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I used to get two lights coming up on my dash (traction control and ESS failed) frequently, especially in stop and go traffic. From what I've read here on the forum it happens because of bad AUX battery. I did an "original" AUX battery bypass with removing the negative AUX battery terminal and jumper between N1 and N2. Thought that should eliminate those two lights on the dash coming on. For a while everything was ok, and lights never came on the dash. However I got the very same lights came yesterday again. Does that mean that my main battery also goes bad? I'm very bad with anything electrical and confused now.
 

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You guys have gone past confusing me....I wish there was a simple way to bypass the aux battery, my current way is to remove the negative ESS cable and then put a jumper on N1 to N2
There is - just unplug the PCR and disconnect the Aux negative. I've been running this way for 2-3 months with no issues. I think there might be a fuse you can pull in lieu of unplugging the PCR, I've been meaning to check when I have time because I want to do the same o my wife's pacifica and the PCR is much harder to reach ;)
 

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@Jebiruph So would you say that the Genesis system is a good enough way to say good bye to that aux battery? I'm thinking of installing that to solve the issue once and for all.
 
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@Jebiruph So would you say that the Genesis system is a good enough way to say good bye to that aux battery? I'm thinking of installing that to solve the issue once and for all.
My plan is to eventually re-purpose the aux battery as a backup/accessory battery, but haven't worked out the details yet. If you want two full size batteries the Genesis system is the only one I've seen. Some have reported charging issues with it, but I think they just need to move the battery sensor to the main battery.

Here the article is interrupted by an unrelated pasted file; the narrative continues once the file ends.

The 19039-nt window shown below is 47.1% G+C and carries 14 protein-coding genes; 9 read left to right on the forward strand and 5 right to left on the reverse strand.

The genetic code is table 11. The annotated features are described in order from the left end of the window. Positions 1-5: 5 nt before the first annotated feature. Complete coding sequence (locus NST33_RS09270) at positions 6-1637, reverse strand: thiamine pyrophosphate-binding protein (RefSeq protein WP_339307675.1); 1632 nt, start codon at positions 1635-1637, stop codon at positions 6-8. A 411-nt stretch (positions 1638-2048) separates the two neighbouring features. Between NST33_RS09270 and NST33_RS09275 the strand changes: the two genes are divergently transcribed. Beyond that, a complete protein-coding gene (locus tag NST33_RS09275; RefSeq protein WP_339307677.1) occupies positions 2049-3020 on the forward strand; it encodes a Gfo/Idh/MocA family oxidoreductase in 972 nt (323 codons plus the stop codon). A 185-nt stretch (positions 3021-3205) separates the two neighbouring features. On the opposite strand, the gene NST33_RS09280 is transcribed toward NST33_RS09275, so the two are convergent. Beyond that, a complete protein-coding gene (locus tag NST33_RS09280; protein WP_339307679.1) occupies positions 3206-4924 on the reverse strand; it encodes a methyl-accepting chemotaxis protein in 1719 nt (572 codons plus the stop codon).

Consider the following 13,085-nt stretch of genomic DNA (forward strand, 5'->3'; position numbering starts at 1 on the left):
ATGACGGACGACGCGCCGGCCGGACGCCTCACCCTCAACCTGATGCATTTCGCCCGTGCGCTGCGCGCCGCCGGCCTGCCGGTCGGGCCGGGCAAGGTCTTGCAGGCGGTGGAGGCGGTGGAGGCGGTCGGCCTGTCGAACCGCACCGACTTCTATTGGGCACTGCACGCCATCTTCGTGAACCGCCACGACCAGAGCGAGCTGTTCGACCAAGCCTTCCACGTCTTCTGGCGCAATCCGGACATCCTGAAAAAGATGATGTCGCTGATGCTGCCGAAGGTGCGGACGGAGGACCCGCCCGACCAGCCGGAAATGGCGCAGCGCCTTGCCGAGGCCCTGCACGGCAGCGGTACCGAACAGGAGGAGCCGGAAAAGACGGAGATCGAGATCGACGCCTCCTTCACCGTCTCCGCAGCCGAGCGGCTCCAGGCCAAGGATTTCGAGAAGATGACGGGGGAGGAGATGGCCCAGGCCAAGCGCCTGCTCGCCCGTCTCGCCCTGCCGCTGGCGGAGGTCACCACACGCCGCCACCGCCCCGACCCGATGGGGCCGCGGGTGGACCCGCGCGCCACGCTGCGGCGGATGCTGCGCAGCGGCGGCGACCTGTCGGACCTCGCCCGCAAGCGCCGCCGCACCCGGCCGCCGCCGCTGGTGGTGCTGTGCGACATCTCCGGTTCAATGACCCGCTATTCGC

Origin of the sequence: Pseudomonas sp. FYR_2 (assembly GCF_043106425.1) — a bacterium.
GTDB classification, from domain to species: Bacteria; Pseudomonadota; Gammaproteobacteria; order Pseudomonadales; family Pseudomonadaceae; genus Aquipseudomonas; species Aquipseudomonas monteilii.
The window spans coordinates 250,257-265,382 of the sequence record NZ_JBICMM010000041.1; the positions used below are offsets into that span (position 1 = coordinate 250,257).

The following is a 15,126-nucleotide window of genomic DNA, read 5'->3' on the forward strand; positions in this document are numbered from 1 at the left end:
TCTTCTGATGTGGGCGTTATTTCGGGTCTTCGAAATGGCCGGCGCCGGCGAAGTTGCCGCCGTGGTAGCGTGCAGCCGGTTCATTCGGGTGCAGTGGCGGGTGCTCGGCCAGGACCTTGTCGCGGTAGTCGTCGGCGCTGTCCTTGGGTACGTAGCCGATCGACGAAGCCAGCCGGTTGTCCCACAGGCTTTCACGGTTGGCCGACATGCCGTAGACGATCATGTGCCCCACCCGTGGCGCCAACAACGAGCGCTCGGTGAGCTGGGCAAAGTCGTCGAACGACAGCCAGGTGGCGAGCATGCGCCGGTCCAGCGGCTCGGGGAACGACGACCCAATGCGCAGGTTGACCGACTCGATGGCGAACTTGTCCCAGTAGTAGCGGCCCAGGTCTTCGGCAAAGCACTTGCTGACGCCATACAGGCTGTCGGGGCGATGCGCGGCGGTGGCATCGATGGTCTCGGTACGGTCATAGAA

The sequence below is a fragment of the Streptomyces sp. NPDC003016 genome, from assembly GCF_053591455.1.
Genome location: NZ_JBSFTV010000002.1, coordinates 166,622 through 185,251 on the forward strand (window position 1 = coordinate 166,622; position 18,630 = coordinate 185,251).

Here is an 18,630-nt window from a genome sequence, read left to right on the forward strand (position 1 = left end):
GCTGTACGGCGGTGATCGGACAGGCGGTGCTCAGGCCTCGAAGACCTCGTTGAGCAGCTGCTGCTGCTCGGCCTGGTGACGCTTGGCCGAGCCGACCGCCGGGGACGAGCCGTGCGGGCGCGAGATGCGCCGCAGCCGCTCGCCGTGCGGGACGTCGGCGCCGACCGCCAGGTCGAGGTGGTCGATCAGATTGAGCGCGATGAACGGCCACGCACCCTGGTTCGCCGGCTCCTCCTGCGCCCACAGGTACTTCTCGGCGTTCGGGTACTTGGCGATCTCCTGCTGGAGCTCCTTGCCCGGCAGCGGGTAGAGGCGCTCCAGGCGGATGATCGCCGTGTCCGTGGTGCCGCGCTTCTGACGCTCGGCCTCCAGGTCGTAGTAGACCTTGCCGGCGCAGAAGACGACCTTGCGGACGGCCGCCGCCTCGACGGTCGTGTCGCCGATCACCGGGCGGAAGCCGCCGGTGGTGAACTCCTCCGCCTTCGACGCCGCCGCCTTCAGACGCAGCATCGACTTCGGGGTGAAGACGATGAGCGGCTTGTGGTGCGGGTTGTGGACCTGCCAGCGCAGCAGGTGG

c2m2h3

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So, If the Aux Battery is completely removed, does this mean that the ESS system is permanently disabled and there are no issues or warning lights that are problematic ?
 
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Jebiruph

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So, If the Aux Battery is completely removed, does this mean that the ESS system is permanently disabled and there are no issues or warning lights that are problematic ?
No, the ESS system is still functioning as a single battery system like the new Cherokee has. And realize that the two battery ESS system is the upgrade to the single battery system.
 

c2m2h3

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I see. So the point of eliminating the AUX Battery is what then ?
Because it is harder to jump if it dies or cause it is acting parasitic on the MAIN Battery ?
 
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Jebiruph

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I see. So the point of eliminating the AUX Battery is what then ?
Because it is harder to jump if it dies or cause it is acting parasitic on the MAIN Battery ?
I do not advocate for removing the aux battery and when I rewire mine it will be to eliminate the issues related to the unmanaged interaction of the batteries by having some kind of manual management.
 

c2m2h3

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Thanks, Jerry. Looking forward to seeing what you come up with.
 

WranglerMan

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I do not advocate for removing the aux battery and when I rewire mine it will be to eliminate the issues related to the unmanaged interaction of the batteries by having some kind of manual management.
I like this idea as well, I’m curious what you come up with ...